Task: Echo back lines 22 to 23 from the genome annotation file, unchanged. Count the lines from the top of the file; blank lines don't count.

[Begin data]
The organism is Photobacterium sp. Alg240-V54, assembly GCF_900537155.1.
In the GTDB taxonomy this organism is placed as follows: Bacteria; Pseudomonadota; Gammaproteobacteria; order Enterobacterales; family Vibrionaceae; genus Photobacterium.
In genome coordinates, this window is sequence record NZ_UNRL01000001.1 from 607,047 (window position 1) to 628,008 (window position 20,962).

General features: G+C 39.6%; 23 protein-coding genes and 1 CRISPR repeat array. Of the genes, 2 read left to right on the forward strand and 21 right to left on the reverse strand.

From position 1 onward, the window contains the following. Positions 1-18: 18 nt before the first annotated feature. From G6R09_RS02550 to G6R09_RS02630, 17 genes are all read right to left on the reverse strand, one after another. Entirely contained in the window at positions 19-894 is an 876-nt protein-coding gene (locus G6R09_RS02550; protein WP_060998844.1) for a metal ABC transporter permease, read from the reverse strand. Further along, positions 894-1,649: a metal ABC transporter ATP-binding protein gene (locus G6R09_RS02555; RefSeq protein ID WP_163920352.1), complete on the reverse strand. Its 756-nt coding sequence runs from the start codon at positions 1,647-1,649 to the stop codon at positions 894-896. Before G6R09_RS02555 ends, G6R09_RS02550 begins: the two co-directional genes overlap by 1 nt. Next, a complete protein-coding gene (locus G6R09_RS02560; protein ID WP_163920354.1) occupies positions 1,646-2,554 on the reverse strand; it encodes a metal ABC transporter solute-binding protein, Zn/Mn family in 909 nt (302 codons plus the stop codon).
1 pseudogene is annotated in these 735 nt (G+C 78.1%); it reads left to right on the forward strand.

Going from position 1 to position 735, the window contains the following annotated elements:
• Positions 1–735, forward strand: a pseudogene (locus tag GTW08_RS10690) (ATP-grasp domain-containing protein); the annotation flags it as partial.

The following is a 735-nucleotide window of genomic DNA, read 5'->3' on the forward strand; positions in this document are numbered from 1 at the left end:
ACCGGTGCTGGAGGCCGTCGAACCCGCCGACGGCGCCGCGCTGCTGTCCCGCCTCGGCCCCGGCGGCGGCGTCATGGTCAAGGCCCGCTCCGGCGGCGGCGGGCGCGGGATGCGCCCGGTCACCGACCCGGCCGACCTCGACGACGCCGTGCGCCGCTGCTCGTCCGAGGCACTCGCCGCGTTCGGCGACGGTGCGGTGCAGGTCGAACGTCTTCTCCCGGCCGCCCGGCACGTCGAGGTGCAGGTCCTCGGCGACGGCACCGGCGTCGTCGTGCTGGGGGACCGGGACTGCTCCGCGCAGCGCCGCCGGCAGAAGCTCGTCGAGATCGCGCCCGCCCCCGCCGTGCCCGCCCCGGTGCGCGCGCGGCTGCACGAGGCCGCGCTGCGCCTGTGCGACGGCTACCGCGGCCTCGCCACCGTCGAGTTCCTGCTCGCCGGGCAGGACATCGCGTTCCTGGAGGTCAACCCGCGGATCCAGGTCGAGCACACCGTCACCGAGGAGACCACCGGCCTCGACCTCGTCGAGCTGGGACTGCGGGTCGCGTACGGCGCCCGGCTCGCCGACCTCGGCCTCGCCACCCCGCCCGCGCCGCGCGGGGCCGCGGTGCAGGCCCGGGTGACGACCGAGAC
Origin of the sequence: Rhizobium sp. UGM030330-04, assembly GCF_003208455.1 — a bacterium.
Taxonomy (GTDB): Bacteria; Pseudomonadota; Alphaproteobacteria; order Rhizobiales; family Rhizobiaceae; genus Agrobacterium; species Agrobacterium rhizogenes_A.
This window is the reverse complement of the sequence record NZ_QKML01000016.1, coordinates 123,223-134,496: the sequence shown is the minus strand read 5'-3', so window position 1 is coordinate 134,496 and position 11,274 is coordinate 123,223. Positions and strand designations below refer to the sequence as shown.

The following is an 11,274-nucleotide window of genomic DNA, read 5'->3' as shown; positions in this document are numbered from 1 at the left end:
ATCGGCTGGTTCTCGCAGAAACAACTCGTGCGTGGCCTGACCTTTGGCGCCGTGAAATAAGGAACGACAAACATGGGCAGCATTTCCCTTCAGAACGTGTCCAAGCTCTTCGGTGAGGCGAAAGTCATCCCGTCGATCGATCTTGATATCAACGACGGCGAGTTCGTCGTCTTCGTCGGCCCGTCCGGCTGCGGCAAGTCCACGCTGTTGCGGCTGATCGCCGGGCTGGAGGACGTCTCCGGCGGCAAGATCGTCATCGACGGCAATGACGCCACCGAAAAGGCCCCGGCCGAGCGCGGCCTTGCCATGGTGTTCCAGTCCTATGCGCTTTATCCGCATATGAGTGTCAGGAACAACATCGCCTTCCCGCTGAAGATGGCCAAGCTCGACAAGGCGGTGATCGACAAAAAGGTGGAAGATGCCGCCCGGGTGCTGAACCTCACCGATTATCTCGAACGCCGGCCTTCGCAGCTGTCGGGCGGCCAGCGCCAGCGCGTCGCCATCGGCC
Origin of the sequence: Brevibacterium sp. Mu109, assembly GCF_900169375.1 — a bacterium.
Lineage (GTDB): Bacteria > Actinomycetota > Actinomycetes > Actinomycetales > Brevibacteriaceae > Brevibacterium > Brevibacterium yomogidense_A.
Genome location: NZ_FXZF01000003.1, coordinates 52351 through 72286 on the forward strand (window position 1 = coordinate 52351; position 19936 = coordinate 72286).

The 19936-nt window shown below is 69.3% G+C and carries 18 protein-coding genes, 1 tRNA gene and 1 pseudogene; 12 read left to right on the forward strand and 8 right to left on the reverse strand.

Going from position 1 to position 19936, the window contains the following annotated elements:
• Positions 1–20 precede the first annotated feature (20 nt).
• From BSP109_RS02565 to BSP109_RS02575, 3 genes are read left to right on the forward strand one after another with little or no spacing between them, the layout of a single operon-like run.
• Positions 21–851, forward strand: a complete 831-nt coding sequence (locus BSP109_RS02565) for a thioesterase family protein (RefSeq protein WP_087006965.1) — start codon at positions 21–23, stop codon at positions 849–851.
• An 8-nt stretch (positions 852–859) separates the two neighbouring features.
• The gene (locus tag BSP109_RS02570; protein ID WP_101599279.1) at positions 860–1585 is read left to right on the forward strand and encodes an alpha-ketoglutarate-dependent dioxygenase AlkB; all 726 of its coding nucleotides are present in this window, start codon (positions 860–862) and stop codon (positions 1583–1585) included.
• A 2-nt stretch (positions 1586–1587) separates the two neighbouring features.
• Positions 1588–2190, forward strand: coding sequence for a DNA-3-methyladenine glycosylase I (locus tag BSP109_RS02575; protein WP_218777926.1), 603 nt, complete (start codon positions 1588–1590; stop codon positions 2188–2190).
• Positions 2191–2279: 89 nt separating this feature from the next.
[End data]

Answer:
• From BSP109_RS02565 to BSP109_RS02575, 3 genes are read left to right on the forward strand one after another with little or no spacing between them, the layout of a single operon-like run.
• Positions 21–851, forward strand: a complete 831-nt coding sequence (locus BSP109_RS02565) for a thioesterase family protein (RefSeq protein WP_087006965.1) — start codon at positions 21–23, stop codon at positions 849–851.